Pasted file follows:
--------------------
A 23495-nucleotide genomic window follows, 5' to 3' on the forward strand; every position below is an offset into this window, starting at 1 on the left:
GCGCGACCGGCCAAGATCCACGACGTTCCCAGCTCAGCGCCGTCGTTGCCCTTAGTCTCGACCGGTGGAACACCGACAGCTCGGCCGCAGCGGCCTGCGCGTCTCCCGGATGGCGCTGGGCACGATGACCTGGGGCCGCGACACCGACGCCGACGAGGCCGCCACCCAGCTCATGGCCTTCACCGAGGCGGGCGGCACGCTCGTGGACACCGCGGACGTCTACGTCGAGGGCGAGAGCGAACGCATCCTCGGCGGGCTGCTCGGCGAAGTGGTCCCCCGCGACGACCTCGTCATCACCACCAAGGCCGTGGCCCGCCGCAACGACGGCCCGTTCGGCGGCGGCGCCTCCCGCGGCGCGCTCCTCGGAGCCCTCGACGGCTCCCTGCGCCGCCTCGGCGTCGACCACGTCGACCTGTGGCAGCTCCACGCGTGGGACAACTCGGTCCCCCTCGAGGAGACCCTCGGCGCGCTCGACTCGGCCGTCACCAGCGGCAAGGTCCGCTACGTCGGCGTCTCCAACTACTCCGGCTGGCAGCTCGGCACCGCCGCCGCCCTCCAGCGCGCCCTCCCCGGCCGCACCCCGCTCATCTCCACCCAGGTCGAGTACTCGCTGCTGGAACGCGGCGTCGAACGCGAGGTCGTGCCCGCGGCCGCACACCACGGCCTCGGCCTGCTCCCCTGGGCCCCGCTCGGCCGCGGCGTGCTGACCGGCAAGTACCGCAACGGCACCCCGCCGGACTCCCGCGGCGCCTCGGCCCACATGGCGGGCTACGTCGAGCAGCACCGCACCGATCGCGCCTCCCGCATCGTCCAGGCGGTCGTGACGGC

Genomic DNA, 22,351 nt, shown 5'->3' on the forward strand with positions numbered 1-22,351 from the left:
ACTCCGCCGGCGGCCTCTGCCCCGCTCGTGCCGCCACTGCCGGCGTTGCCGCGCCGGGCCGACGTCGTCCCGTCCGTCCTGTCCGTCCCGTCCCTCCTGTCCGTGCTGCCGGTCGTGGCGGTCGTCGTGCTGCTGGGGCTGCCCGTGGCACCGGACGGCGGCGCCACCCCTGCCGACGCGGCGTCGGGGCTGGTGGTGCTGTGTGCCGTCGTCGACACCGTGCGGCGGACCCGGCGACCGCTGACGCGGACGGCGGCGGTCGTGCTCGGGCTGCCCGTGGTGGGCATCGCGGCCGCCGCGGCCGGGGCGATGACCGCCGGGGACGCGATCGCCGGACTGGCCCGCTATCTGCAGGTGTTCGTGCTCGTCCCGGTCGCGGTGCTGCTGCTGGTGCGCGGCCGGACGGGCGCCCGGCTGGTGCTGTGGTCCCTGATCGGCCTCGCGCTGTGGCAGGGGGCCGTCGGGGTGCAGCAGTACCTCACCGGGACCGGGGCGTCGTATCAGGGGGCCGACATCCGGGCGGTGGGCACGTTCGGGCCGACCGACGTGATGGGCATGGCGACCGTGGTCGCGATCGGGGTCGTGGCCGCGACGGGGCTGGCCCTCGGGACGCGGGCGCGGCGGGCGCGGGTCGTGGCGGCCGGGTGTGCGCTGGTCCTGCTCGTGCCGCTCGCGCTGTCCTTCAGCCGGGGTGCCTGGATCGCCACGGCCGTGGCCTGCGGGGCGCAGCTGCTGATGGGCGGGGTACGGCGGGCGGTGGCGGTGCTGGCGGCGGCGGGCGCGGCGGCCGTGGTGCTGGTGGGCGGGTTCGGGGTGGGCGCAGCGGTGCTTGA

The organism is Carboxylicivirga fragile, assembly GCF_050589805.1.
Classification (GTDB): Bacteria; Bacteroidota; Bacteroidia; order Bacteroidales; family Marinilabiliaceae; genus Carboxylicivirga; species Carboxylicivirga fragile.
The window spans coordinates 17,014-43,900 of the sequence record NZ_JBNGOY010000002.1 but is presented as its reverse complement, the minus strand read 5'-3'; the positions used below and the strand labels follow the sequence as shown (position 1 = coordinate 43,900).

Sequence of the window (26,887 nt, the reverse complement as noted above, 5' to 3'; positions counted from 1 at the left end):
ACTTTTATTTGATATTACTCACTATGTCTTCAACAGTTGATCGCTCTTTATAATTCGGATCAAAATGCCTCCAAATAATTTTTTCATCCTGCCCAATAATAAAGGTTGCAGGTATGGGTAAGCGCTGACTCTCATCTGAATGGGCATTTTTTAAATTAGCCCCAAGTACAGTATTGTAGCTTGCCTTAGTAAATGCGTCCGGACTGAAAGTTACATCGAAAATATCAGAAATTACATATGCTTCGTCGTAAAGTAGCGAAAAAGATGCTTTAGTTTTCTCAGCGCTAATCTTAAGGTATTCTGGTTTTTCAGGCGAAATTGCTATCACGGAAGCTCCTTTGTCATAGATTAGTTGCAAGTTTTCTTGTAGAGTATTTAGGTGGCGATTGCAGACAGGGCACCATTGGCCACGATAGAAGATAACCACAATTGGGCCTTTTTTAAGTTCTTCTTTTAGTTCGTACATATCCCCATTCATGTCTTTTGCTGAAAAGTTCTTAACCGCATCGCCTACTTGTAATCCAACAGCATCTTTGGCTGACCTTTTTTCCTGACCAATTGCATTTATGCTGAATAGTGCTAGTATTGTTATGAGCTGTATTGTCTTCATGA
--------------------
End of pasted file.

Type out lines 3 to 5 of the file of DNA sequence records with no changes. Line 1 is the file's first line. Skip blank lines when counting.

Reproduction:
Genomic DNA, 22,351 nt, shown 5'->3' on the forward strand with positions numbered 1-22,351 from the left:
ACTCCGCCGGCGGCCTCTGCCCCGCTCGTGCCGCCACTGCCGGCGTTGCCGCGCCGGGCCGACGTCGTCCCGTCCGTCCTGTCCGTCCCGTCCCTCCTGTCCGTGCTGCCGGTCGTGGCGGTCGTCGTGCTGCTGGGGCTGCCCGTGGCACCGGACGGCGGCGCCACCCCTGCCGACGCGGCGTCGGGGCTGGTGGTGCTGTGTGCCGTCGTCGACACCGTGCGGCGGACCCGGCGACCGCTGACGCGGACGGCGGCGGTCGTGCTCGGGCTGCCCGTGGTGGGCATCGCGGCCGCCGCGGCCGGGGCGATGACCGCCGGGGACGCGATCGCCGGACTGGCCCGCTATCTGCAGGTGTTCGTGCTCGTCCCGGTCGCGGTGCTGCTGCTGGTGCGCGGCCGGACGGGCGCCCGGCTGGTGCTGTGGTCCCTGATCGGCCTCGCGCTGTGGCAGGGGGCCGTCGGGGTGCAGCAGTACCTCACCGGGACCGGGGCGTCGTATCAGGGGGCCGACATCCGGGCGGTGGGCACGTTCGGGCCGACCGACGTGATGGGCATGGCGACCGTGGTCGCGATCGGGGTCGTGGCCGCGACGGGGCTGGCCCTCGGGACGCGGGCGCGGCGGGCGCGGGTCGTGGCGGCCGGGTGTGCGCTGGTCCTGCTCGTGCCGCTCGCGCTGTCCTTCAGCCGGGGTGCCTGGATCGCCACGGCCGTGGCCTGCGGGGCGCAGCTGCTGATGGGCGGGGTACGGCGGGCGGTGGCGGTGCTGGCGGCGGCGGGCGCGGCGGCCGTGGTGCTGGTGGGCGGGTTCGGGGTGGGCGCAGCGGTGCTTGA

The organism is Carboxylicivirga fragile, assembly GCF_050589805.1.